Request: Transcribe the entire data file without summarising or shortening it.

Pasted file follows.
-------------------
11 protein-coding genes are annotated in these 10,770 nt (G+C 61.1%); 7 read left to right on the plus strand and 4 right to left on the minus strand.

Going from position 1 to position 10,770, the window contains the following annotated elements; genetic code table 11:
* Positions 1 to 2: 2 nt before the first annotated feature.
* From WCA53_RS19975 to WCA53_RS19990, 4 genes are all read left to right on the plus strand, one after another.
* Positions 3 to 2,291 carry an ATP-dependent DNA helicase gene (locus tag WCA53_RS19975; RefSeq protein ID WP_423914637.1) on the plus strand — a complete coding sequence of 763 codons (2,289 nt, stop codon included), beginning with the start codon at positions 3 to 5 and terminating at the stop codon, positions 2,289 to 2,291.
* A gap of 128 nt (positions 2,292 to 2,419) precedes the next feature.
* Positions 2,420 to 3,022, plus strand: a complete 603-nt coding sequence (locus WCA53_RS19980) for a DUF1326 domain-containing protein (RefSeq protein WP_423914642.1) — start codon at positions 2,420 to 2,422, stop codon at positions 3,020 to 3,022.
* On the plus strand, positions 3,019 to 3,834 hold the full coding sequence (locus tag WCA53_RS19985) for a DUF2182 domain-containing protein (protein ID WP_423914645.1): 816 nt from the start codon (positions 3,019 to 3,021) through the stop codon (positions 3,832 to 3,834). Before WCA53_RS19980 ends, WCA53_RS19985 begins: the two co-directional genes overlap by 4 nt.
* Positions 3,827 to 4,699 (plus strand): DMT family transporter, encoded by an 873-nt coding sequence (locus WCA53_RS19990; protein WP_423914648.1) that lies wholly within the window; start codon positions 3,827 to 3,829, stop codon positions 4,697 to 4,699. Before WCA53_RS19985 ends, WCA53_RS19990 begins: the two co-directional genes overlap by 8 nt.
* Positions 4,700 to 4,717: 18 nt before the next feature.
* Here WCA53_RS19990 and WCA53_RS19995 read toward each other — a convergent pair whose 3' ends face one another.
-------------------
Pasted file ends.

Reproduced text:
11 protein-coding genes are annotated in these 10,770 nt (G+C 61.1%); 7 read left to right on the plus strand and 4 right to left on the minus strand.

Going from position 1 to position 10,770, the window contains the following annotated elements; genetic code table 11:
* Positions 1 to 2: 2 nt before the first annotated feature.
* From WCA53_RS19975 to WCA53_RS19990, 4 genes are all read left to right on the plus strand, one after another.
* Positions 3 to 2,291 carry an ATP-dependent DNA helicase gene (locus tag WCA53_RS19975; RefSeq protein ID WP_423914637.1) on the plus strand — a complete coding sequence of 763 codons (2,289 nt, stop codon included), beginning with the start codon at positions 3 to 5 and terminating at the stop codon, positions 2,289 to 2,291.
* A gap of 128 nt (positions 2,292 to 2,419) precedes the next feature.
* Positions 2,420 to 3,022, plus strand: a complete 603-nt coding sequence (locus WCA53_RS19980) for a DUF1326 domain-containing protein (RefSeq protein WP_423914642.1) — start codon at positions 2,420 to 2,422, stop codon at positions 3,020 to 3,022.
* On the plus strand, positions 3,019 to 3,834 hold the full coding sequence (locus tag WCA53_RS19985) for a DUF2182 domain-containing protein (protein ID WP_423914645.1): 816 nt from the start codon (positions 3,019 to 3,021) through the stop codon (positions 3,832 to 3,834). Before WCA53_RS19980 ends, WCA53_RS19985 begins: the two co-directional genes overlap by 4 nt.
* Positions 3,827 to 4,699 (plus strand): DMT family transporter, encoded by an 873-nt coding sequence (locus WCA53_RS19990; protein WP_423914648.1) that lies wholly within the window; start codon positions 3,827 to 3,829, stop codon positions 4,697 to 4,699. Before WCA53_RS19985 ends, WCA53_RS19990 begins: the two co-directional genes overlap by 8 nt.
* Positions 4,700 to 4,717: 18 nt before the next feature.
* Here WCA53_RS19990 and WCA53_RS19995 read toward each other — a convergent pair whose 3' ends face one another.